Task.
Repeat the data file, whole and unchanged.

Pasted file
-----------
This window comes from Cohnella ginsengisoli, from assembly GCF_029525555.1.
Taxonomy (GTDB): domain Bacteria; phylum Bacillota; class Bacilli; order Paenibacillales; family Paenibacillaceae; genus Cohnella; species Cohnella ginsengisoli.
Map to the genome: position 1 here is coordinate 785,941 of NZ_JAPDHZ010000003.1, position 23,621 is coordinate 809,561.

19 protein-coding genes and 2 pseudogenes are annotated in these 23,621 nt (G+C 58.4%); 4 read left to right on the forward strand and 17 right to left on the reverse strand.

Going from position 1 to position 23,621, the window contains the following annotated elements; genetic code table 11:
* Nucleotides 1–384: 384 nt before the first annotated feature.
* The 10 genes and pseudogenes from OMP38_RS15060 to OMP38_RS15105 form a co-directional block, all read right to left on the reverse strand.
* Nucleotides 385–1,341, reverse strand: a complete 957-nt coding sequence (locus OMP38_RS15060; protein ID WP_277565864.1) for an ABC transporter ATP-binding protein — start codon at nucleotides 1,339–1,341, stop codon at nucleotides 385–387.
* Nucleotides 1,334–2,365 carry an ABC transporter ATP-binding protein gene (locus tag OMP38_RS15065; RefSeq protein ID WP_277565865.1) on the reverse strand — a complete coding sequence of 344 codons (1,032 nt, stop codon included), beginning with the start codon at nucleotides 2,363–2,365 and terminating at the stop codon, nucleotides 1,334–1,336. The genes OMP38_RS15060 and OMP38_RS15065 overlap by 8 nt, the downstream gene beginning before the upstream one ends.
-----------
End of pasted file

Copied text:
This window comes from Cohnella ginsengisoli, from assembly GCF_029525555.1.
Taxonomy (GTDB): domain Bacteria; phylum Bacillota; class Bacilli; order Paenibacillales; family Paenibacillaceae; genus Cohnella; species Cohnella ginsengisoli.
Map to the genome: position 1 here is coordinate 785,941 of NZ_JAPDHZ010000003.1, position 23,621 is coordinate 809,561.

19 protein-coding genes and 2 pseudogenes are annotated in these 23,621 nt (G+C 58.4%); 4 read left to right on the forward strand and 17 right to left on the reverse strand.

Going from position 1 to position 23,621, the window contains the following annotated elements; genetic code table 11:
* Nucleotides 1–384: 384 nt before the first annotated feature.
* The 10 genes and pseudogenes from OMP38_RS15060 to OMP38_RS15105 form a co-directional block, all read right to left on the reverse strand.
* Nucleotides 385–1,341, reverse strand: a complete 957-nt coding sequence (locus OMP38_RS15060; protein ID WP_277565864.1) for an ABC transporter ATP-binding protein — start codon at nucleotides 1,339–1,341, stop codon at nucleotides 385–387.
* Nucleotides 1,334–2,365 carry an ABC transporter ATP-binding protein gene (locus tag OMP38_RS15065; RefSeq protein ID WP_277565865.1) on the reverse strand — a complete coding sequence of 344 codons (1,032 nt, stop codon included), beginning with the start codon at nucleotides 2,363–2,365 and terminating at the stop codon, nucleotides 1,334–1,336. The genes OMP38_RS15060 and OMP38_RS15065 overlap by 8 nt, the downstream gene beginning before the upstream one ends.